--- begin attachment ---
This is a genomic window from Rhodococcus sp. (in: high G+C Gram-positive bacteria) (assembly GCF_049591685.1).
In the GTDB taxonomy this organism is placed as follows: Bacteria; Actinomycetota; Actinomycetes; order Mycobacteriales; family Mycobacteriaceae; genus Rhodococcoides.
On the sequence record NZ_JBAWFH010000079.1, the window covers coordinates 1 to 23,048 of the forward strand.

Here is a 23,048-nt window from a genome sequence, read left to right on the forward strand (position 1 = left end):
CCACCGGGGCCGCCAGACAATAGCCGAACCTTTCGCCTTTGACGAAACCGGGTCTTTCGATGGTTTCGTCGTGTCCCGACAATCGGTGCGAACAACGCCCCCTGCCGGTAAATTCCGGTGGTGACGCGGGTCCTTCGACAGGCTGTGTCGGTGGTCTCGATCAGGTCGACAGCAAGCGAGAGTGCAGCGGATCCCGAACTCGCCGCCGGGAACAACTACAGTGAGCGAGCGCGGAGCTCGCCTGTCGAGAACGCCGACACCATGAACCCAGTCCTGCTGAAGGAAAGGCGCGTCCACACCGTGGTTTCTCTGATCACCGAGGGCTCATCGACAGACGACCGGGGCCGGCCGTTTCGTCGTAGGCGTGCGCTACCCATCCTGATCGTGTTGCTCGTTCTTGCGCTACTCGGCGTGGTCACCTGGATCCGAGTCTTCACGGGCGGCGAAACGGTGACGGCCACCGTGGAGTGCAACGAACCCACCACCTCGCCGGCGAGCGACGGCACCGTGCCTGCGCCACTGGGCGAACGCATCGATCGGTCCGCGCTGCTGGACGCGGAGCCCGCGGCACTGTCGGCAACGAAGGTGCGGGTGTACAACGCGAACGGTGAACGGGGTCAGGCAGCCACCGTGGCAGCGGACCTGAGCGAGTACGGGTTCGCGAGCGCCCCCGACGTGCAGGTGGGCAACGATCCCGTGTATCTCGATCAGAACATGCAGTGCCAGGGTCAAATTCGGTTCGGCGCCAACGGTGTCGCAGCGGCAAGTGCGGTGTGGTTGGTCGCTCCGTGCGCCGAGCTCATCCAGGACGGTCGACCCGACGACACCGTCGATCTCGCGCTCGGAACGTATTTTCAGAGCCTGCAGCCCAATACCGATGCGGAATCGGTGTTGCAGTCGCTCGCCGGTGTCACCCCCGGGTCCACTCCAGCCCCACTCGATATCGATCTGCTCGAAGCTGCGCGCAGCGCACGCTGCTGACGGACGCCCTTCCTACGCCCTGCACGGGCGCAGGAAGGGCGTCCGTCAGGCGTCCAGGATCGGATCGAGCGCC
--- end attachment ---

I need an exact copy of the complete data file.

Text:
This is a genomic window from Rhodococcus sp. (in: high G+C Gram-positive bacteria) (assembly GCF_049591685.1).
In the GTDB taxonomy this organism is placed as follows: Bacteria; Actinomycetota; Actinomycetes; order Mycobacteriales; family Mycobacteriaceae; genus Rhodococcoides.
On the sequence record NZ_JBAWFH010000079.1, the window covers coordinates 1 to 23,048 of the forward strand.

Here is a 23,048-nt window from a genome sequence, read left to right on the forward strand (position 1 = left end):
CCACCGGGGCCGCCAGACAATAGCCGAACCTTTCGCCTTTGACGAAACCGGGTCTTTCGATGGTTTCGTCGTGTCCCGACAATCGGTGCGAACAACGCCCCCTGCCGGTAAATTCCGGTGGTGACGCGGGTCCTTCGACAGGCTGTGTCGGTGGTCTCGATCAGGTCGACAGCAAGCGAGAGTGCAGCGGATCCCGAACTCGCCGCCGGGAACAACTACAGTGAGCGAGCGCGGAGCTCGCCTGTCGAGAACGCCGACACCATGAACCCAGTCCTGCTGAAGGAAAGGCGCGTCCACACCGTGGTTTCTCTGATCACCGAGGGCTCATCGACAGACGACCGGGGCCGGCCGTTTCGTCGTAGGCGTGCGCTACCCATCCTGATCGTGTTGCTCGTTCTTGCGCTACTCGGCGTGGTCACCTGGATCCGAGTCTTCACGGGCGGCGAAACGGTGACGGCCACCGTGGAGTGCAACGAACCCACCACCTCGCCGGCGAGCGACGGCACCGTGCCTGCGCCACTGGGCGAACGCATCGATCGGTCCGCGCTGCTGGACGCGGAGCCCGCGGCACTGTCGGCAACGAAGGTGCGGGTGTACAACGCGAACGGTGAACGGGGTCAGGCAGCCACCGTGGCAGCGGACCTGAGCGAGTACGGGTTCGCGAGCGCCCCCGACGTGCAGGTGGGCAACGATCCCGTGTATCTCGATCAGAACATGCAGTGCCAGGGTCAAATTCGGTTCGGCGCCAACGGTGTCGCAGCGGCAAGTGCGGTGTGGTTGGTCGCTCCGTGCGCCGAGCTCATCCAGGACGGTCGACCCGACGACACCGTCGATCTCGCGCTCGGAACGTATTTTCAGAGCCTGCAGCCCAATACCGATGCGGAATCGGTGTTGCAGTCGCTCGCCGGTGTCACCCCCGGGTCCACTCCAGCCCCACTCGATATCGATCTGCTCGAAGCTGCGCGCAGCGCACGCTGCTGACGGACGCCCTTCCTACGCCCTGCACGGGCGCAGGAAGGGCGTCCGTCAGGCGTCCAGGATCGGATCGAGCGCC